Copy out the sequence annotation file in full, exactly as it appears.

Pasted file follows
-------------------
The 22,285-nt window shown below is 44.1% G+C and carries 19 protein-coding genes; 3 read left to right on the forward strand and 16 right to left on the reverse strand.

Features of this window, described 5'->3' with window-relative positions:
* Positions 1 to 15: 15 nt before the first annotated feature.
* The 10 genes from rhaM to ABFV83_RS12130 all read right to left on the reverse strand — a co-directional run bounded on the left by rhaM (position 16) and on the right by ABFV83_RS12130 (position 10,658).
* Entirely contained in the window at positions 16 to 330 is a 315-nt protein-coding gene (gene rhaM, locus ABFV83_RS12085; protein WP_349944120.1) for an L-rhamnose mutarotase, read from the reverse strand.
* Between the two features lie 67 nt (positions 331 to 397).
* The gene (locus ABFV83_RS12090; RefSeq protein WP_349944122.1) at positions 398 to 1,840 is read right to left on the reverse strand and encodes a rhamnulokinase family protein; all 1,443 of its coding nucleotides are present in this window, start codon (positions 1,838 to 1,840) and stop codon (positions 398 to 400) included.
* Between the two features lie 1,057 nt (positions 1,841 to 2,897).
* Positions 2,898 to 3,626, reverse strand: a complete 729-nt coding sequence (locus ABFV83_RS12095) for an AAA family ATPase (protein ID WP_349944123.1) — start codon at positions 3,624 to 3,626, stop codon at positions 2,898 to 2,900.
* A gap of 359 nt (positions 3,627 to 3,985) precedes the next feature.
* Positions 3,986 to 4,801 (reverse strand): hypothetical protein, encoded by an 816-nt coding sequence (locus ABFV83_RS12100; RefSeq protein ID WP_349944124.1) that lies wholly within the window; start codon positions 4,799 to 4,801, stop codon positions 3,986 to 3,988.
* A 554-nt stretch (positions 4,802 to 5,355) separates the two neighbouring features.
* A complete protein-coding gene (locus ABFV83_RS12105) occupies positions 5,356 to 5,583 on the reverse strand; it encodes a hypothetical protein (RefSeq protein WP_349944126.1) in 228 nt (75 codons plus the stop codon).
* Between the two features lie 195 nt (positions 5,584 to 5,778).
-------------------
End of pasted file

The 22,285-nt window shown below is 44.1% G+C and carries 19 protein-coding genes; 3 read left to right on the forward strand and 16 right to left on the reverse strand.

Features of this window, described 5'->3' with window-relative positions:
* Positions 1 to 15: 15 nt before the first annotated feature.
* The 10 genes from rhaM to ABFV83_RS12130 all read right to left on the reverse strand — a co-directional run bounded on the left by rhaM (position 16) and on the right by ABFV83_RS12130 (position 10,658).
* Entirely contained in the window at positions 16 to 330 is a 315-nt protein-coding gene (gene rhaM, locus ABFV83_RS12085; protein WP_349944120.1) for an L-rhamnose mutarotase, read from the reverse strand.
* Between the two features lie 67 nt (positions 331 to 397).
* The gene (locus ABFV83_RS12090; RefSeq protein WP_349944122.1) at positions 398 to 1,840 is read right to left on the reverse strand and encodes a rhamnulokinase family protein; all 1,443 of its coding nucleotides are present in this window, start codon (positions 1,838 to 1,840) and stop codon (positions 398 to 400) included.
* Between the two features lie 1,057 nt (positions 1,841 to 2,897).
* Positions 2,898 to 3,626, reverse strand: a complete 729-nt coding sequence (locus ABFV83_RS12095) for an AAA family ATPase (protein ID WP_349944123.1) — start codon at positions 3,624 to 3,626, stop codon at positions 2,898 to 2,900.
* A gap of 359 nt (positions 3,627 to 3,985) precedes the next feature.
* Positions 3,986 to 4,801 (reverse strand): hypothetical protein, encoded by an 816-nt coding sequence (locus ABFV83_RS12100; RefSeq protein ID WP_349944124.1) that lies wholly within the window; start codon positions 4,799 to 4,801, stop codon positions 3,986 to 3,988.
* A 554-nt stretch (positions 4,802 to 5,355) separates the two neighbouring features.
* A complete protein-coding gene (locus ABFV83_RS12105) occupies positions 5,356 to 5,583 on the reverse strand; it encodes a hypothetical protein (RefSeq protein WP_349944126.1) in 228 nt (75 codons plus the stop codon).
* Between the two features lie 195 nt (positions 5,584 to 5,778).